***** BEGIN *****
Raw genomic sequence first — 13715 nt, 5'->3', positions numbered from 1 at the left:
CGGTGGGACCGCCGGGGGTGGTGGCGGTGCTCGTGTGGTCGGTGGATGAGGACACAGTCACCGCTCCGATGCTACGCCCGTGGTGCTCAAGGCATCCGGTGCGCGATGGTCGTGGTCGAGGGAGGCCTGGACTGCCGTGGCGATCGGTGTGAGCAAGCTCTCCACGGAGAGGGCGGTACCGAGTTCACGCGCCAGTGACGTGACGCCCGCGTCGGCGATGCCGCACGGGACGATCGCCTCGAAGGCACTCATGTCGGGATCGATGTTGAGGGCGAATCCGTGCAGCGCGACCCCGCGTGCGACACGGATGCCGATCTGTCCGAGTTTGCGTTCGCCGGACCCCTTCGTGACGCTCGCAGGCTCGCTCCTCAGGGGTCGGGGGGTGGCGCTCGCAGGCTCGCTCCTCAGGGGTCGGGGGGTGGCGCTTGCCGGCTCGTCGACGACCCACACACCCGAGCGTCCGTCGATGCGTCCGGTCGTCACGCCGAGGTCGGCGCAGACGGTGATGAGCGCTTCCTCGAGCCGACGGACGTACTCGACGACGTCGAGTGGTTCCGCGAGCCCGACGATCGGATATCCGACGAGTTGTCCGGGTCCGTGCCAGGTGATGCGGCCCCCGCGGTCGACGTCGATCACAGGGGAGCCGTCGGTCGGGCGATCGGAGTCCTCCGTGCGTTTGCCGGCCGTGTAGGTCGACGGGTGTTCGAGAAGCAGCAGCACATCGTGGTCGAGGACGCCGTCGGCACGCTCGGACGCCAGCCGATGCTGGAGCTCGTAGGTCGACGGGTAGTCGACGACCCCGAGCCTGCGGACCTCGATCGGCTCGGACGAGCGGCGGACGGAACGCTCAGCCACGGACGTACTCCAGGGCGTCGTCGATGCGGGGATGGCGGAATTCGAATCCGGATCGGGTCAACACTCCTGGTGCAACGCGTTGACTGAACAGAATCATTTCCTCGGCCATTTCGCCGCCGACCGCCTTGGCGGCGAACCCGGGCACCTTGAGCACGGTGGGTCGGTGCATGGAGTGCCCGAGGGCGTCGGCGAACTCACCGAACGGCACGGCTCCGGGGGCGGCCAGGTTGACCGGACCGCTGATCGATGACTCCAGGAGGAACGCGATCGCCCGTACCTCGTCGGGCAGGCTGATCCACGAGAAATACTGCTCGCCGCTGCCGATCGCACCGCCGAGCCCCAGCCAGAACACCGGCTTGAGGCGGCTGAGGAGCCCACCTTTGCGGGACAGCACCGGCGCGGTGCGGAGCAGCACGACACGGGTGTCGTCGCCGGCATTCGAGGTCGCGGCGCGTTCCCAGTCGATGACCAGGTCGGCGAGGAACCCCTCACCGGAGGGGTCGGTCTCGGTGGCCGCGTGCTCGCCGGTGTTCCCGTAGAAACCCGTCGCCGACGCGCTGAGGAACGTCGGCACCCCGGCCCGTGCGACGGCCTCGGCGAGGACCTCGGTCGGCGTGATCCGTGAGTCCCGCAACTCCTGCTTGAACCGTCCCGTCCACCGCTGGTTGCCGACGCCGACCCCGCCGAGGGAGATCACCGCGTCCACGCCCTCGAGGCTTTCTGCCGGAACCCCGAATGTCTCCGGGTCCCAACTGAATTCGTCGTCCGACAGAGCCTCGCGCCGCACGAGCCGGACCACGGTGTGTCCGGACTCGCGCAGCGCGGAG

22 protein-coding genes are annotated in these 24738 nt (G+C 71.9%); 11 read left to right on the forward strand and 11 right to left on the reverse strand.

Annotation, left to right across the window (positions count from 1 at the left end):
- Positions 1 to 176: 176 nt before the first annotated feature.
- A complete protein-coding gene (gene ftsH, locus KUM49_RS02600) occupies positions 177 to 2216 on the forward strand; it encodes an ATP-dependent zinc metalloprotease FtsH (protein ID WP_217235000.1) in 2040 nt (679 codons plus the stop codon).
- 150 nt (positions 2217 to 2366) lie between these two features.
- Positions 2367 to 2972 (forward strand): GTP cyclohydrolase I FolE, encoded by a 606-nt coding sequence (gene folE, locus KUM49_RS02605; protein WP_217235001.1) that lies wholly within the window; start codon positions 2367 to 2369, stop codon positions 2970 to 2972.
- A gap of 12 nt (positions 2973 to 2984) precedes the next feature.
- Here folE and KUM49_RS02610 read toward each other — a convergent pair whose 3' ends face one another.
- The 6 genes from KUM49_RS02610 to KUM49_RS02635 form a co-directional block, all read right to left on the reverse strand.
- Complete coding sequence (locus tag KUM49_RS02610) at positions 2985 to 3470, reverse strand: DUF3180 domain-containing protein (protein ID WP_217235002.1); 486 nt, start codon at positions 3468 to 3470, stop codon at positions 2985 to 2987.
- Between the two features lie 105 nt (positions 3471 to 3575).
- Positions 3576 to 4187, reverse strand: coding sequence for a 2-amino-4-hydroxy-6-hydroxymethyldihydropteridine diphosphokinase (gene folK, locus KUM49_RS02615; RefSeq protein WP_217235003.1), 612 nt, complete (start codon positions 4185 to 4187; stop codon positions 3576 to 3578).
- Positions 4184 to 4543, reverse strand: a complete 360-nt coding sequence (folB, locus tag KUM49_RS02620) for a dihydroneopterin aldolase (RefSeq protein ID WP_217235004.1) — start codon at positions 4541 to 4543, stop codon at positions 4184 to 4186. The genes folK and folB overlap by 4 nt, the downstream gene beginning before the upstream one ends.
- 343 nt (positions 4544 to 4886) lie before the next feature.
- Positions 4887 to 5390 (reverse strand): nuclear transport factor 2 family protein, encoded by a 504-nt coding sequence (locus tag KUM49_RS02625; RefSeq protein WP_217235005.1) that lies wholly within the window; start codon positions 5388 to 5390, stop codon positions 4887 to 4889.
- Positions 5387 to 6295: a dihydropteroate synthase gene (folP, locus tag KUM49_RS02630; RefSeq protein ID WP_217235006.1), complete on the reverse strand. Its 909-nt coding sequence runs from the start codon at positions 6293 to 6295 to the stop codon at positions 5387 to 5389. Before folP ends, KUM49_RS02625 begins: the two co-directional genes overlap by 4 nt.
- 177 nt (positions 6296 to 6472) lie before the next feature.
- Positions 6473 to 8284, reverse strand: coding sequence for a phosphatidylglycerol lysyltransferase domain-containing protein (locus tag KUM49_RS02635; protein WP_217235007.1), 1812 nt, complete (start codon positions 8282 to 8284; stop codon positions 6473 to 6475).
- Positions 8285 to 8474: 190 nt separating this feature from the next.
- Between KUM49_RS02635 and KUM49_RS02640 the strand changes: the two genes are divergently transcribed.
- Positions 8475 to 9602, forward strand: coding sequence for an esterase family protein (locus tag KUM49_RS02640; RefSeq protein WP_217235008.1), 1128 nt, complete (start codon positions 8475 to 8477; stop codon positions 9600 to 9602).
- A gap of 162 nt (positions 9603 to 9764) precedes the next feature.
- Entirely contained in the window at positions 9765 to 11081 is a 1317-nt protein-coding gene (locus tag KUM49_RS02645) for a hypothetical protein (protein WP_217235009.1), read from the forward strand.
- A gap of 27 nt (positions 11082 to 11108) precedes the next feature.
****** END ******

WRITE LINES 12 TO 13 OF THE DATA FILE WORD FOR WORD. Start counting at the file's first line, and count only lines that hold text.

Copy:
- Complete coding sequence (locus tag KUM49_RS02610) at positions 2985 to 3470, reverse strand: DUF3180 domain-containing protein (protein ID WP_217235002.1); 486 nt, start codon at positions 3468 to 3470, stop codon at positions 2985 to 2987.
- Between the two features lie 105 nt (positions 3471 to 3575).